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Changing manufacturing landscape

Changing manufacturing landscape

Right shoring, mass-personalisation and structural flexibility are driving change in the manufacturing landscape.

In the post war era as countries have continued to industrialise we have seen the manufacturing landscape change. A shift from smaller more distributed factories, closer to the point of consumption to a smaller number of large factories (often based in China and other low labour cost countries) driven by economies of scale. This has led to a shift from distributed – localised manufacture to centralised – global manufacture. Working with a FTSE 100 Consumer Packaged Goods company in 2004, I witnessed the change of their factory footprint from network of over 150 factories that had a 1-1 relationship with the markets they served to a more regional structure with only 50 factories. Further factory footprint reduction was not possible due to trade and tariff barriers, without which perhaps they would have considered a handful of global factories.

As the video you have just watched has explained we are now beginning to see this trend to globalisation begin to reverse. For the pendulum to swing back the other way. Care needs to be taken, to find the right balance. To ensure that we have a future fit manufacturing landscape that has the right supply chain assets (factories and warehouse) in the right place to serve their customer. That manufacturing is not off-shored or re-shored but right-shored.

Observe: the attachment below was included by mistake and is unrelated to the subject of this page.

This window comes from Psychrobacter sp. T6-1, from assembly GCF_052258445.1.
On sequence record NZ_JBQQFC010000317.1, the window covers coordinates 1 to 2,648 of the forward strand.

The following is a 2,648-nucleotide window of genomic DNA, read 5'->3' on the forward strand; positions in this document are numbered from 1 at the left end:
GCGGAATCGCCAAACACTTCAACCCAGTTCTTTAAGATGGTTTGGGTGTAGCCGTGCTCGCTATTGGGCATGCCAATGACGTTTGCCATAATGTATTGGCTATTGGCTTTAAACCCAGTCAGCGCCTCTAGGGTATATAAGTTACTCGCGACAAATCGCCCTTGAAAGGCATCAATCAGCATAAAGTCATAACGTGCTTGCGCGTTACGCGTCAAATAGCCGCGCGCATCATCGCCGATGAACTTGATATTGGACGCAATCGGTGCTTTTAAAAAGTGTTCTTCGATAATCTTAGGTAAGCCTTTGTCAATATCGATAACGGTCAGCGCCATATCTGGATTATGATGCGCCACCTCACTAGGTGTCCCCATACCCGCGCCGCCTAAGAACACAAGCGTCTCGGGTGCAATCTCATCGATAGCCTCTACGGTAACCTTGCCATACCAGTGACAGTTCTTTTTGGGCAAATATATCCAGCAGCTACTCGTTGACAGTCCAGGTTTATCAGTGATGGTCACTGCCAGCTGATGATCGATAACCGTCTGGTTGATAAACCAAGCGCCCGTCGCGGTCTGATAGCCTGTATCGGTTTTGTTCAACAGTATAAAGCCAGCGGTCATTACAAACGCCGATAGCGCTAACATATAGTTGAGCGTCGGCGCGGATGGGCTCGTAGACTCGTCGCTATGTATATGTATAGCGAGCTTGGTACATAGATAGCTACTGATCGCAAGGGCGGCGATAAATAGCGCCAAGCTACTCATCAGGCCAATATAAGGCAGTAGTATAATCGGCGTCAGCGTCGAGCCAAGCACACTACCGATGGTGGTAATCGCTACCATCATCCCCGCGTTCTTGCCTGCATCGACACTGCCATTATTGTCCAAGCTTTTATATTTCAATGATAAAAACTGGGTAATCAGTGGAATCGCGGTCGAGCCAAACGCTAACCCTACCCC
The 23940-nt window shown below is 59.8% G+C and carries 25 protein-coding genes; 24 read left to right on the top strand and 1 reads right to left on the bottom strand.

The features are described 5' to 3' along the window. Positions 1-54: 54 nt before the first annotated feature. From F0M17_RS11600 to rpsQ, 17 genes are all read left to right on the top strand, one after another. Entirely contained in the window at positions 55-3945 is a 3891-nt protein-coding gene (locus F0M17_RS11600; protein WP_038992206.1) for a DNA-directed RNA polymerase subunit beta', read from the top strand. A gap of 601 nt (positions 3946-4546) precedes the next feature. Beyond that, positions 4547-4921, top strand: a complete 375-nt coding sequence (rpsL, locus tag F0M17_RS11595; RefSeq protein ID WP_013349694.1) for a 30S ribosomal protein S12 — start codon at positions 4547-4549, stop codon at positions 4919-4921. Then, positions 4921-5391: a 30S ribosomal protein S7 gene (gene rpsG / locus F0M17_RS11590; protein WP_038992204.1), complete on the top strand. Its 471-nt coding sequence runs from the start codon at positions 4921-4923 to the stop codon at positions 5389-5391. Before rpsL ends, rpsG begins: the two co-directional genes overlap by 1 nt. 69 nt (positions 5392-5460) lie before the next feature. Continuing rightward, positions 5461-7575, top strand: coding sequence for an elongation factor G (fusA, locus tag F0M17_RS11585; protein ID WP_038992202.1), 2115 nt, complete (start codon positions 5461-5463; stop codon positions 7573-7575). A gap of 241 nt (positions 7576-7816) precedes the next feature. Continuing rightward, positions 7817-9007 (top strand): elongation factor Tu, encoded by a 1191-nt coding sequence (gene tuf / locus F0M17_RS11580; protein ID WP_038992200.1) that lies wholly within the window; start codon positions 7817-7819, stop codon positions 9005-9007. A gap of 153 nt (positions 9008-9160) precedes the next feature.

I should also have taken more care (particularly given my Scottish heritage) in the pronunciation of Hawick in the video. It is great to see that the global cashmere supply chain for Chanel is based in Hawick, but unforgivable that I didn’t pronounce it as ‘Hoy-ik’. My apologies!

More localised production makes sense when greater responsiveness is required, often as a result of a high degree of customisation or short lead times. We also need to be more dynamic in the way that we configure our supply chains, so that they can flex and respond to events (positive and negative) to maintain supply.

Talking point

  • How have you seen the manufacturing landscape changing?
  • What products do you think benefit from being manufacturer closer to customers?
  • Can you think of any examples where being more ‘structurally flexible’ has given a company competitive advantage?
If you are interested in hearing more from me on the changing manufacturing landscape, please watch my full presentation to the WMG Supply Chains in Practice event on YouTube: Changing manufacturing landscape (15:03)
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Supply Chains in Practice: How Things Get to You

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